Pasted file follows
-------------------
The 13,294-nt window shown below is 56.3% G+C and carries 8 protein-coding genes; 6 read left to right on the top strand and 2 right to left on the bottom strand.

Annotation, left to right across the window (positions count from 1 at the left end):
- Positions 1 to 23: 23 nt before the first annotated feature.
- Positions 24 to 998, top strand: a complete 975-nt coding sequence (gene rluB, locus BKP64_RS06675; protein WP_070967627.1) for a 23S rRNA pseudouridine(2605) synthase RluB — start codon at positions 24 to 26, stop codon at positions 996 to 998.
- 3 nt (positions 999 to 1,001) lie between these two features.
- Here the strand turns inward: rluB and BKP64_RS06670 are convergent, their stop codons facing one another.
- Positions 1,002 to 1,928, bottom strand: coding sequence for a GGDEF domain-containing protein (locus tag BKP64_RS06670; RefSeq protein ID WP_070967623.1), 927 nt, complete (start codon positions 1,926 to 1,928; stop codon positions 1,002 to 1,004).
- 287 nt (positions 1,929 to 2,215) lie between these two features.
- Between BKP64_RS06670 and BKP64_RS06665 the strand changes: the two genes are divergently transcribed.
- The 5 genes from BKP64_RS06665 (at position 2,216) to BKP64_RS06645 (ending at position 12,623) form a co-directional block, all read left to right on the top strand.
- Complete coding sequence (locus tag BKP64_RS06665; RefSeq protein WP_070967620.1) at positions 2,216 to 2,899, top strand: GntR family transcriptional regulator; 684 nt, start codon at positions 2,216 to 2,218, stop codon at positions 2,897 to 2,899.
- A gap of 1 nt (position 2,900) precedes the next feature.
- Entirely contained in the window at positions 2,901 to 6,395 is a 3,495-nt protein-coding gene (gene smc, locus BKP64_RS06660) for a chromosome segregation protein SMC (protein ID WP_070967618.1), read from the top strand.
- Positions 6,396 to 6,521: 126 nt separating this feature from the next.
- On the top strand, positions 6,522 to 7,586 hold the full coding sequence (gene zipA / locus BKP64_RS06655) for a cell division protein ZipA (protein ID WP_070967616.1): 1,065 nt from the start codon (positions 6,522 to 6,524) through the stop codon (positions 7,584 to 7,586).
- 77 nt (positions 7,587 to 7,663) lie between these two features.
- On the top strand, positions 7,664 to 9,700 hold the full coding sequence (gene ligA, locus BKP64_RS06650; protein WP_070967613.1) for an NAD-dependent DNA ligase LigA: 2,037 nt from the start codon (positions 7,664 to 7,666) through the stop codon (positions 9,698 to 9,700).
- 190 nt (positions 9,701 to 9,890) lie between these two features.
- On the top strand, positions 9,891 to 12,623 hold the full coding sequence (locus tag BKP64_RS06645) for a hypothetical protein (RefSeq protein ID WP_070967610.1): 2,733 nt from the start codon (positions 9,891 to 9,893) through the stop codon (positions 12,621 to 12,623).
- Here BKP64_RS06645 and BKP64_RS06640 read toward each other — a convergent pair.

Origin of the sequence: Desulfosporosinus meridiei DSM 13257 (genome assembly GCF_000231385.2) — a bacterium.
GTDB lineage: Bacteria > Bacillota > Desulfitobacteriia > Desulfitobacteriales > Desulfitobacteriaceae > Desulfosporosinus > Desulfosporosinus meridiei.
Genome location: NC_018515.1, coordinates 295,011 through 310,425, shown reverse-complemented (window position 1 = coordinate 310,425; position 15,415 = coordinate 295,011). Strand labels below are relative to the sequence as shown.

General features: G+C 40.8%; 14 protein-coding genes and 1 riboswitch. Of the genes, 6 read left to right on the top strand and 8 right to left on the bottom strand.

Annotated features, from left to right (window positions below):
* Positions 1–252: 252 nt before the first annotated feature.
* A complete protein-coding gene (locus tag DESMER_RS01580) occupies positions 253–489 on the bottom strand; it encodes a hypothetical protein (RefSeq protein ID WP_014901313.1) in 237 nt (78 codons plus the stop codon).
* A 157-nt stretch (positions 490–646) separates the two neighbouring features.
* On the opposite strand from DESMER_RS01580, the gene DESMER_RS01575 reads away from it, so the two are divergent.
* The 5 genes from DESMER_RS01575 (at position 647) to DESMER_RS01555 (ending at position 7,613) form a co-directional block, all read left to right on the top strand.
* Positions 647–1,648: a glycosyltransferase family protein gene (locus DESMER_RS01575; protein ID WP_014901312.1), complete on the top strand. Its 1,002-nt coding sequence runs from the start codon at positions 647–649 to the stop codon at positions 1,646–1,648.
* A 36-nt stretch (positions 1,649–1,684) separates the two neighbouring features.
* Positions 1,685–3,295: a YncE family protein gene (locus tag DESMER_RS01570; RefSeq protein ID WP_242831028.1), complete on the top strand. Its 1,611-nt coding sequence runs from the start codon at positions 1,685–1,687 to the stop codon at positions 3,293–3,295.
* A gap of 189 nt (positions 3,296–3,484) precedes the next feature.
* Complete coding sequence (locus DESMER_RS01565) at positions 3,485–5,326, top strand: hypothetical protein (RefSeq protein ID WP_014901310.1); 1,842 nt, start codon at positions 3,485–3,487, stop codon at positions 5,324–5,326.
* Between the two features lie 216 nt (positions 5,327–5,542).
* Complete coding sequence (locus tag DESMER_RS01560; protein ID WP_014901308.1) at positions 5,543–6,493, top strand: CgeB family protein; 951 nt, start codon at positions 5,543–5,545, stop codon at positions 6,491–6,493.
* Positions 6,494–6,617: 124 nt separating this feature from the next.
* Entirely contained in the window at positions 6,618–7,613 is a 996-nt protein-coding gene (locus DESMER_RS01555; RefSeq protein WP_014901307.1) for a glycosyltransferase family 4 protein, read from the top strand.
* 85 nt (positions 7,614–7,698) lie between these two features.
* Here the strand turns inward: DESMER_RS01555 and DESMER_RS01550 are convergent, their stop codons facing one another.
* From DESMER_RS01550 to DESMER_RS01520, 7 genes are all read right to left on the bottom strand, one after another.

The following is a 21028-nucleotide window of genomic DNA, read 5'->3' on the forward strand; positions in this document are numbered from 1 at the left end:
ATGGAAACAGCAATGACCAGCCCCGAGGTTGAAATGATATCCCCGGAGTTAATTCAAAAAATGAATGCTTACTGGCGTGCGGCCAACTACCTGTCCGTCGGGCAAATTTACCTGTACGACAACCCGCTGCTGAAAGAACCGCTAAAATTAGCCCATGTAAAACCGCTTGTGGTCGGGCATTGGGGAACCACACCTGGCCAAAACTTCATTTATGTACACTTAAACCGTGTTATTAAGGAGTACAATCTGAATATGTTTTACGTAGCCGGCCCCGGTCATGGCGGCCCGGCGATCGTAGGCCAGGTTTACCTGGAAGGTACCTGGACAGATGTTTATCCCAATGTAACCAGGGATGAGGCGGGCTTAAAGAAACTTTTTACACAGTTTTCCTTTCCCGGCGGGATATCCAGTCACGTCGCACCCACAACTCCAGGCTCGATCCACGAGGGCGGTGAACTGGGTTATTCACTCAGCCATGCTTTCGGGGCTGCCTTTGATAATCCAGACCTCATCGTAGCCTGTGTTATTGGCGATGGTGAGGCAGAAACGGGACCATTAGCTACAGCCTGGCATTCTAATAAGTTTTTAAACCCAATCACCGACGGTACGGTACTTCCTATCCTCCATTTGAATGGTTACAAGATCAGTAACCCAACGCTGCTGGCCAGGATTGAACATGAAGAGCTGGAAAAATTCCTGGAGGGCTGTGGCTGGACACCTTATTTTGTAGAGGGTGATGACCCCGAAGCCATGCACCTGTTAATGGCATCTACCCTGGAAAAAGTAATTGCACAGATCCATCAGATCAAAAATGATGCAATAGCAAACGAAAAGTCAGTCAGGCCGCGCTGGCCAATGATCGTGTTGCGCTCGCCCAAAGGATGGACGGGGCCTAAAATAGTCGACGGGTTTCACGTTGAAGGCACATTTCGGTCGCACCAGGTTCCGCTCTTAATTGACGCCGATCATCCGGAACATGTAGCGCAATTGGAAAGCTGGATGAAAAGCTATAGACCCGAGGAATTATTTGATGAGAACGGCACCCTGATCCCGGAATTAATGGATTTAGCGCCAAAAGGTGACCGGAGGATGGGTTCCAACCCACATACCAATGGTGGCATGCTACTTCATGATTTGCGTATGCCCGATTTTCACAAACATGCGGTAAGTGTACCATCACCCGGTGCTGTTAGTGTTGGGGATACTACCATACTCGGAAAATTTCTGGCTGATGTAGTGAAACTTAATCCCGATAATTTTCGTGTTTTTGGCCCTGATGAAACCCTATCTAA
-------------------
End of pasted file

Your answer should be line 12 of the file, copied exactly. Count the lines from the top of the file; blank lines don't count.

- A gap of 1 nt (position 2,900) precedes the next feature.